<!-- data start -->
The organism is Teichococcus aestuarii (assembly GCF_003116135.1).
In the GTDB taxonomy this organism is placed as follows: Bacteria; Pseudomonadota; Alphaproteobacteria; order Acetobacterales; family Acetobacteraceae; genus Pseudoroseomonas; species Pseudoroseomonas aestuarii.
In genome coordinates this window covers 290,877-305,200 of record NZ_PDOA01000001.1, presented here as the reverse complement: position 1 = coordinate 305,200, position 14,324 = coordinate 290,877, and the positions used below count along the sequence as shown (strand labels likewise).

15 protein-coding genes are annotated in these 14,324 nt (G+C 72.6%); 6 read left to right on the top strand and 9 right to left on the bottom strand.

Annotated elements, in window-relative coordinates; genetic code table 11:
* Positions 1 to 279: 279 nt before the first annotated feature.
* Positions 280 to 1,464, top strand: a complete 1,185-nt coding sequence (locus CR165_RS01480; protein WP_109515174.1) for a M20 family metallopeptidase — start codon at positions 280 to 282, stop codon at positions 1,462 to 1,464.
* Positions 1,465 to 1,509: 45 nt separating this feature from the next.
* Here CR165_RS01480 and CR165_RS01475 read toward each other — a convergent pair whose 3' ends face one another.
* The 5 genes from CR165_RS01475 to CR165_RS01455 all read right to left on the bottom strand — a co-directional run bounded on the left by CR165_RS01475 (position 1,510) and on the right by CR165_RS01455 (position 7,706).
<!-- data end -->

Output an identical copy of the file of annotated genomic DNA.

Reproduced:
The organism is Teichococcus aestuarii (assembly GCF_003116135.1).
In the GTDB taxonomy this organism is placed as follows: Bacteria; Pseudomonadota; Alphaproteobacteria; order Acetobacterales; family Acetobacteraceae; genus Pseudoroseomonas; species Pseudoroseomonas aestuarii.
In genome coordinates this window covers 290,877-305,200 of record NZ_PDOA01000001.1, presented here as the reverse complement: position 1 = coordinate 305,200, position 14,324 = coordinate 290,877, and the positions used below count along the sequence as shown (strand labels likewise).

15 protein-coding genes are annotated in these 14,324 nt (G+C 72.6%); 6 read left to right on the top strand and 9 right to left on the bottom strand.

Annotated elements, in window-relative coordinates; genetic code table 11:
* Positions 1 to 279: 279 nt before the first annotated feature.
* Positions 280 to 1,464, top strand: a complete 1,185-nt coding sequence (locus CR165_RS01480; protein WP_109515174.1) for a M20 family metallopeptidase — start codon at positions 280 to 282, stop codon at positions 1,462 to 1,464.
* Positions 1,465 to 1,509: 45 nt separating this feature from the next.
* Here CR165_RS01480 and CR165_RS01475 read toward each other — a convergent pair whose 3' ends face one another.
* The 5 genes from CR165_RS01475 to CR165_RS01455 all read right to left on the bottom strand — a co-directional run bounded on the left by CR165_RS01475 (position 1,510) and on the right by CR165_RS01455 (position 7,706).